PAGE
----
Slow Down Grow Up

The Long Slow Run

Running, long run, slow run, marathon training, half marathon, exercise, fitness, nutrition, race

I was thinking of writing about running fashion.

I’m so obsessed with it (as long as it isn’t Lorna Jane or Target) that if I had an unlimited credit card I would have Sarah dressed in a different running outfit every day. Then I thought that didn’t sound very manly so I stopped writing that piece and will come back to it when I’ve secured a sponsored post from Runningskirts or Inknburn. 

Yeah imagine that… a product review for women’s running clothing written by the bloke with a beard who is still wearing the same running shorts he’s owned since 2011.

Anyway talking about other unmanly things, here is the segue into the slow run. 

The slow run goes against every competitive alpha male principle that I hold dear.  These competitive urges have intensified since joining the local running club which is of course Sarah’s fault because she keeps encouraging me to run faster. Who knew it was possible to run 5km in under 20 minutes, let alone do it more than once.  So for someone who loves hearing the Garmin tick off those kms on long runs and smiles when they are consistently below the 5min per km mark the slow run idea is complete madness.

Why would I want to run slower over a given distance when I already know I can run faster over that same distance?

It’s inhumane and humiliating I tell you and should be outlawed.

You should run to exhaustion every time you run and if you’re not knackered then you should have stayed in bed and eaten a doughnut. Oh dear me, how shocked am I to confess that I read some controversial training theories and Sarah has encouraged me to try and incorporate them into my own running.  So last Friday out came the dreaded slow run.

For new runners the slow longer run is about building confidence as much as it is about building up endurance. Proving to yourself that you can run for 90 minutes for example tells you that you have the capacity to run a distance of more than 15kms. Confidence grows in your body’s abilities and in running to unfamiliar surroundings.  I’ve never had this confidence issue being such an egotistical bastard, so for me the slow run is about testing theories for building endurance.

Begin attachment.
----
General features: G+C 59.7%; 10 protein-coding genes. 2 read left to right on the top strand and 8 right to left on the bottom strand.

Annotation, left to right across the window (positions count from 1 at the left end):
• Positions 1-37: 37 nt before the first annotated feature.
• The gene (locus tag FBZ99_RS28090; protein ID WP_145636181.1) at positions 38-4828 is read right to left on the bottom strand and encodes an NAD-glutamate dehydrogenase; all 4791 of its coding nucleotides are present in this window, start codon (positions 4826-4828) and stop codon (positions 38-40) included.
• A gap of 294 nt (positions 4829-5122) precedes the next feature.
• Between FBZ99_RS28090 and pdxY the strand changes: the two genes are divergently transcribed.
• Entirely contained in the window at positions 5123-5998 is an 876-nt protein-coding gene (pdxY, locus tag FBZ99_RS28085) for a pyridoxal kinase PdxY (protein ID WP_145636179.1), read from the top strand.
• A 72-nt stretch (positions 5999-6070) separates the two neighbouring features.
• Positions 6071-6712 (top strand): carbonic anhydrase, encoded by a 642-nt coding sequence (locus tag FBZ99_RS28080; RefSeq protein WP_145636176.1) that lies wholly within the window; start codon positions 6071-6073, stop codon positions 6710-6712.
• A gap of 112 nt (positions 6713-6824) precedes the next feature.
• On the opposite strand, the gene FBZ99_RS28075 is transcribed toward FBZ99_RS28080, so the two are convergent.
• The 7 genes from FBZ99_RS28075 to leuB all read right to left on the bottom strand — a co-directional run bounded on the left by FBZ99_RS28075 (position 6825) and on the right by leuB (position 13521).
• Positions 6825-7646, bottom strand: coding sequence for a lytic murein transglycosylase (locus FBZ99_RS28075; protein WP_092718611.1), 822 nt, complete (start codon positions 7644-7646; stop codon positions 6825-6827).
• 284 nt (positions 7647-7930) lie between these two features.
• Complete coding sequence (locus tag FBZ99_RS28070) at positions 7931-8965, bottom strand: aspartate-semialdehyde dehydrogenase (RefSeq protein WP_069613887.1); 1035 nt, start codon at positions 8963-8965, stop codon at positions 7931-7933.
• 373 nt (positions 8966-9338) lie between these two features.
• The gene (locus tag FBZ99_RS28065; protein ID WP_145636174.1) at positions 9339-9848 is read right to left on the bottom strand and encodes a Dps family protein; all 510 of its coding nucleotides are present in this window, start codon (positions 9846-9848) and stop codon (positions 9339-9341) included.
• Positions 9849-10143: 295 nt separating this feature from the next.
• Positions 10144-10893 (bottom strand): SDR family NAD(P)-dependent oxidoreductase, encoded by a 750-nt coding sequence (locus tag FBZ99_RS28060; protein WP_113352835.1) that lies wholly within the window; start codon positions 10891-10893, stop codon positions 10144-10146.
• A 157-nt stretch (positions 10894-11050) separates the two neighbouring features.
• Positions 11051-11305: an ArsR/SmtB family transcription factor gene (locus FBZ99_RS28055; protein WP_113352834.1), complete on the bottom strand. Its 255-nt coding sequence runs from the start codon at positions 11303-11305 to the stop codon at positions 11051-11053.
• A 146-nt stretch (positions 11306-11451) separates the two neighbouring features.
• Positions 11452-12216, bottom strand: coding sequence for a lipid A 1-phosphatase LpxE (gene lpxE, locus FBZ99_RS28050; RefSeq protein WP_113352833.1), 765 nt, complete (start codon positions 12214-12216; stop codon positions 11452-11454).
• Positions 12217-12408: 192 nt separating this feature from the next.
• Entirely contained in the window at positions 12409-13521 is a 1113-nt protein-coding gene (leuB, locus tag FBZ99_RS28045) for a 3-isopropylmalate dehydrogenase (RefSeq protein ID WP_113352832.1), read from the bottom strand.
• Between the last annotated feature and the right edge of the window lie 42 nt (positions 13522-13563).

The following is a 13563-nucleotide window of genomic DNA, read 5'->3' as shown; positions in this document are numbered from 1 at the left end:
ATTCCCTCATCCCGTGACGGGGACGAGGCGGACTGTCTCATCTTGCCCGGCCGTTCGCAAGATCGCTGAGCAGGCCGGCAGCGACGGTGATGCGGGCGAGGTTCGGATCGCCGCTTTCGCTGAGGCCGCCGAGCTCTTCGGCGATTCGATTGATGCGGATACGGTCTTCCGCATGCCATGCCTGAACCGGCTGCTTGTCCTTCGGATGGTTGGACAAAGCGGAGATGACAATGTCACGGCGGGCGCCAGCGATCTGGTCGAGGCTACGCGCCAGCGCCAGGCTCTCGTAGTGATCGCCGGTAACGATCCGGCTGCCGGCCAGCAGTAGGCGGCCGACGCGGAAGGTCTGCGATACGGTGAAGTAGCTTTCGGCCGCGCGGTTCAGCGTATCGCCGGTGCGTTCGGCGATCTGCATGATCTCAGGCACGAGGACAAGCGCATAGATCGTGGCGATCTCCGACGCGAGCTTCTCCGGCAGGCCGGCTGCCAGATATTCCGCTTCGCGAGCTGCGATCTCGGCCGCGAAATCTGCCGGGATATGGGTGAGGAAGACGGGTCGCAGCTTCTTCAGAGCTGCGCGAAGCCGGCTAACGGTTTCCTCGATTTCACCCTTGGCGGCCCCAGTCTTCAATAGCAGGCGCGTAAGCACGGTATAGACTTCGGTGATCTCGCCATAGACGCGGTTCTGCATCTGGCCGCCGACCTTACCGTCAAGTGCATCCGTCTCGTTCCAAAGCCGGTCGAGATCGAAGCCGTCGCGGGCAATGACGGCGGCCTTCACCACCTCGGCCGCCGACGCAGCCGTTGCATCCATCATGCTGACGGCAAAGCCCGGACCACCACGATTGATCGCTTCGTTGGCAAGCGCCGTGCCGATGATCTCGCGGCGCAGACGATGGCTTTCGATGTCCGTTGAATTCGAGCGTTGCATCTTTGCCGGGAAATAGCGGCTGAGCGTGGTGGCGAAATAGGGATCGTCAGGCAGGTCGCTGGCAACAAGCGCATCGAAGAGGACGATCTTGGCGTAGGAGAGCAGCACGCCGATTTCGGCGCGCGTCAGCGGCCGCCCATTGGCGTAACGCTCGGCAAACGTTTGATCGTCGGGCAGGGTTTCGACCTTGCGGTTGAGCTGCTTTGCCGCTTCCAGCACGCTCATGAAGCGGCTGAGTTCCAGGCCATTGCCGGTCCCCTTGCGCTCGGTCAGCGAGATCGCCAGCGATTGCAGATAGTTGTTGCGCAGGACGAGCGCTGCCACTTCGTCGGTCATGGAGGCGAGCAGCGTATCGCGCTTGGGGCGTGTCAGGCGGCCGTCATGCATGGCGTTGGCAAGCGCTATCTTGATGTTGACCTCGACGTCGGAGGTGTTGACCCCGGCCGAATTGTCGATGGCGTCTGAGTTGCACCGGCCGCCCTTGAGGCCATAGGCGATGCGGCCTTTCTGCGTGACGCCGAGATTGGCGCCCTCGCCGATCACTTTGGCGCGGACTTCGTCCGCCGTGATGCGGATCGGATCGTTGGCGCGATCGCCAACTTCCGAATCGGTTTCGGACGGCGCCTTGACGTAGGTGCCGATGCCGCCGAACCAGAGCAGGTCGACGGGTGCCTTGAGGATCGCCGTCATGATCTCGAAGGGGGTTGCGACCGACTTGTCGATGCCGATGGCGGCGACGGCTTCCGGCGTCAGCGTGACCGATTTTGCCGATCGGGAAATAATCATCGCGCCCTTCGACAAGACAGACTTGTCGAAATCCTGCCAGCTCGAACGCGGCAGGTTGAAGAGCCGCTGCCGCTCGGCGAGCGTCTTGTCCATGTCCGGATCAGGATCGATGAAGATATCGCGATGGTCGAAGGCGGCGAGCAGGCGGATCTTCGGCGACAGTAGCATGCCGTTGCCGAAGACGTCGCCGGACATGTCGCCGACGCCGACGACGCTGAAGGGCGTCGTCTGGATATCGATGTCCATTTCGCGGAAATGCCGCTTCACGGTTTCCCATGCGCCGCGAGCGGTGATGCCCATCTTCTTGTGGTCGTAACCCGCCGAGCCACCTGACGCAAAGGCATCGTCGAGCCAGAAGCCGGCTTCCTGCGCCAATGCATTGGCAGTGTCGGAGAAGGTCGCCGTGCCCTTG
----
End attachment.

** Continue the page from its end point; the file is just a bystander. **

The theory goes that in order to build up your ability to run longer distances (endurance) you need to spend more of the training time converting oxygen and both your fat and carbohydrate stores (aerobic exercise) and less time in the zone that burns just carbohydrates (anaerobic exercise).  You use a slow run to build up your ability to build aerobic capacity, use fat as a fuel source and encourage tissue growth. Ideally the end result is that you are building blood volume so that when you race (or do your fast training runs) and are forced into the anaerobic zone (high heart rate, can’t stop, can’t breathe, must win, crocodiles are chasing me on Mindil beach etc) you have more blood, carrying more oxygen and a greater capacity to run faster for longer. 

So on Friday for the first time I tried to run slow. 

The gurus encourage you to take a particular running time per km e.g. your 5km race time and add a few minutes per km to it as your slow run time. I tried to slow it to this level and couldn’t make myself do it but I did my best to keep it at about 45 seconds slower per km then normal training pace, and a 1 minute slower per km then racing pace. I chose a 14km route that I know and set out. I was going faster than planned and enjoying the sunset and kept trying to slow it down. I got a little distracted and ran off onto a mangrove trail that I’ve been wanting to try but rarely run in daylight, this slowed me down a bit more as it was dusk and I didn’t know the trail. When I popped back out onto the road it took everything I had not to take off. Eventually I settled into a pace that was acceptable to my brain and I just let go. 

This is what I discovered:

  •         Over a 16km / 10 mile distance I was running 45 seconds slower per km slower than normal pace.
  •         My average heart rate reduced from its normal from 172bpm to 150bpm.
  •         My recovery time was just a few minutes and my body temperature reduced to normal very quickly.
  •         I had no lethargy or muscle pain the next day.

Give the purpose of the slow run is to build muscle tissue I made sure that I consumed protein after the run to assist with the muscle repair and building process.
This is the first time I’ve really seen the value in my heart rate monitor as well, it may be that I train to a heart rate rather than a pace for the purposes of getting measurable value from the slow run.
I will update my experience in about two months and see if a regular slow run has any impact on my fast runs and other activities.

Do you incorporate a long slow run into your running regime?

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